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Davis, California

Friday, June 21, 2024

Ethnic and gender studies to undergo administrative consolidation

After 13 years as the women and gender studies program coordinator, Shuanna Ludwig will need to find a new job.

Jessie Owens, dean of the division of humanities, arts and culture studies (HArCS) in the College of Letters and Science, cut Ludwig’s position as a part of the reorganization of the HArCS programs, which are housed in Hart Hall.

African American and African studies, American studies, Asian American studies, cultural studies graduate group, Native American studies and women and gender studies will have one central operating unit. However, staff from American studies and women and gender studies will not be included in this central unit.

“There will be no institutional memory as to the day-to-day administrative functions of these programs and how they are run,” Ludwig said.

Ludwig and Carole Markese, assistant program coordinator for women and gender studies, both received lay-off notices. American Studies Program Coordinator Kay Clare Allen volunteered to retire and a fourth position in the main office was vacated in December and never filled, Ludwig said.

So far, HArCS had an overall reduction of 16 percent in staffing and operating expenses. With a necessary budget cut of $1.63 million from HArCS, administrators will have to continue to reduce the faculty in HArCS by $2.8 million – roughly 27.5 faculty positions.

“We have to find ways of providing services to faculty and students with fewer staff,” said Owens in an e-mail interview. “Division-wide reductions were unavoidable and were done as equitably as possible, based on workload.”

Administrators reorganized the Hart Interdisciplinary Unit into teams to provide student and financial services. Instead of a program coordinator to do things like create course schedules, hire teaching assistants and lecturers for one program, there will be an individual doing one thing for many programs. No changes will be made to the student affairs officers in any of the units.

“I think with the additional load they are putting on people, you’re going to have burnout,” Ludwig said. “People are asked to do more with less.”

Administrative consolidations like this are occurring all over campus, Owens said.

“The university has no choice but to run more efficiently to protect resources for students and faculty,” she said.

However, Ludwig does not think the transition will be smooth come fall quarter.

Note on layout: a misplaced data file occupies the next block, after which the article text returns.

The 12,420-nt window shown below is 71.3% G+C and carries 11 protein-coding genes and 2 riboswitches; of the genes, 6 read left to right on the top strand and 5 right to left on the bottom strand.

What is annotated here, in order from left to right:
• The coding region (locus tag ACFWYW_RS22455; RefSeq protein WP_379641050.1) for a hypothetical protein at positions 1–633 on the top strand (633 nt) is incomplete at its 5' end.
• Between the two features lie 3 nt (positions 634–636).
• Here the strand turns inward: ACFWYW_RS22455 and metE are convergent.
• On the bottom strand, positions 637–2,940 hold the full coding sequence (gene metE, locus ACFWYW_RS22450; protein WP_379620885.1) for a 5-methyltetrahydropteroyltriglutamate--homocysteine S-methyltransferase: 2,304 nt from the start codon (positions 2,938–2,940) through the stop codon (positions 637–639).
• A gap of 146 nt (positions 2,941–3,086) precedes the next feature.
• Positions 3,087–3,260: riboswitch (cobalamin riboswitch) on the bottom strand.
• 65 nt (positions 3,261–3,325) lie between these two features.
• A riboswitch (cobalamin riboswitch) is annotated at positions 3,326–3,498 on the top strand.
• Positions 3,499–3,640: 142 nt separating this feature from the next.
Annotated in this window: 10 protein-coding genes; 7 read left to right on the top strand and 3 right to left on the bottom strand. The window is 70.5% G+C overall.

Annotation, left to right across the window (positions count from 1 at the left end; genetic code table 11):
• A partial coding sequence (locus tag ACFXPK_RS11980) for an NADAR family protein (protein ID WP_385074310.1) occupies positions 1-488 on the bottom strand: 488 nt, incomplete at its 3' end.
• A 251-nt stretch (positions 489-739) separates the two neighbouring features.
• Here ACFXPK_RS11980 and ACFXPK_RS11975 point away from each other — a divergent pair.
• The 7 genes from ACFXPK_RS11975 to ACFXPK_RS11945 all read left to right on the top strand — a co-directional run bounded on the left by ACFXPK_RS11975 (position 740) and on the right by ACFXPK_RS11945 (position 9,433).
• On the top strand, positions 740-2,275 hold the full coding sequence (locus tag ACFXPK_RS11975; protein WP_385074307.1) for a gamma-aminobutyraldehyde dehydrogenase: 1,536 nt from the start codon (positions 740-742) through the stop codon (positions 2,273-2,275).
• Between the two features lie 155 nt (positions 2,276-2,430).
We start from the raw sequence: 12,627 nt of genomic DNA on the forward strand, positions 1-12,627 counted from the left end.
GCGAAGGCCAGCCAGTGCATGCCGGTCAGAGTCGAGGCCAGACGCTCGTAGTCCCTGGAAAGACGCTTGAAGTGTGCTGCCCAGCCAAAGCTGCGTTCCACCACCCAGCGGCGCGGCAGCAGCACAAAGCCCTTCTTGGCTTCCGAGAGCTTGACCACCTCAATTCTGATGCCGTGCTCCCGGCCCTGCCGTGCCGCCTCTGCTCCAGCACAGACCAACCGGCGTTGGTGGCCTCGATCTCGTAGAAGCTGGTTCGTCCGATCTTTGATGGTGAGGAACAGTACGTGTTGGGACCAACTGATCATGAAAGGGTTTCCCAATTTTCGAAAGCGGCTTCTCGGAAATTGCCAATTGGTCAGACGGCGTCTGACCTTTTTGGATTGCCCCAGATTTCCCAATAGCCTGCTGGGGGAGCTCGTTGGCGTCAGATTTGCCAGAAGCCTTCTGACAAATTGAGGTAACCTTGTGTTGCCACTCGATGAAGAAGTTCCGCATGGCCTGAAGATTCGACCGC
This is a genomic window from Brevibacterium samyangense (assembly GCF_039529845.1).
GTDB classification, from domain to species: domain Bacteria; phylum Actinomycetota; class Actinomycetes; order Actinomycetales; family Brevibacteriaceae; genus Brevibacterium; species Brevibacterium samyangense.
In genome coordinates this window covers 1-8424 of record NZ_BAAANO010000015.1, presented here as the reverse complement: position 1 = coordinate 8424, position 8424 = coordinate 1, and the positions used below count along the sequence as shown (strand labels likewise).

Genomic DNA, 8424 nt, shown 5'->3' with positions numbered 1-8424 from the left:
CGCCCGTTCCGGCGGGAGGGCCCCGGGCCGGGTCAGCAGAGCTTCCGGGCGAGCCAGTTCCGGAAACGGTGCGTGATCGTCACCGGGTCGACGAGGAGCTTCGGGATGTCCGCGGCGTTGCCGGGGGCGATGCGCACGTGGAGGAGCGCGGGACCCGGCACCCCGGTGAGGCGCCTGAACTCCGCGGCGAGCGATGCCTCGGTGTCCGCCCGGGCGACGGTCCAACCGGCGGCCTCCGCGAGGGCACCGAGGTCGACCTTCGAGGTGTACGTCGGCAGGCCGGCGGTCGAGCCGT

“It’s going to be more hectic than it’s ever been in the past,” she said. “You’re going to have people doing jobs that they’ve never done before and working with issues that are going to be complex, to say the least.”

Owens said some staff will continue working with the same program or will have the opportunity to learn new responsibilities. Administrators will provide training sessions for all the staff.

Ludwig acknowledged that everyone involved would do the best they can, given the circumstances.

“The staff remaining is very capable and are coming into this with a positive attitude, knowing that it is going to be a tough transition,” she said.

Academically, students may not feel a large difference in the reorganization. The same classes will be offered and all the degrees are remaining.

However, students will not have an individual program office to come into and the programs will not have their own separate identities, Ludwig said.

Approximately 150 students, faculty and staff met on Wednesday outside of Hart Hall to discuss the changes and protest.

Protestors read aloud a list of demands, including that UC Davis must publicly reaffirm ethnic and gender studies programs and departments and that administrators must hire 10 full-time faculty members for each individual program.

Protestors also wanted the diversity requirement altered to require histories of underrepresented and marginalized communities, institutional funding for cultural days and for Chancellor Linda Katehi to issue a denouncement of Arizona’s Senate Bill 1070 and House Bill 2281.

“The administration cannot homogenize all of our separate communities,” said Sebastian Atilano Zuniga, a senior psychology major, at the protest.

What is happening in Arizona could happen here in California too, Zuniga said. Professor of Chicana/o Studies Malaquias Montoya echoed these sentiments.

“There is a climate of hate all over the US,” Montoya said. “This is a time where we need ethnic studies more than ever and they are taking it away.”

Protestors also read aloud a letter to Owens, asking to discuss their demands and warning of further action if demands are not met.

Owens maintained that UC Davis has a long and proud commitment to ethnic studies.

The UC Davis Native American studies program became the nation’s first Department of Native American studies in 1993, and later became the second to offer a Ph.D. in Native American studies. More recently, Chicana/o studies and Asian American studies were raised to department status last year.

While there is little money for new faculty, Owens is filling two positions in HArCs in the upcoming year and both will be in the ethnic studies departments of Chicana/o studies and Asian American studies.

JANELLE BITKER can be reached at campus@theaggie.org.


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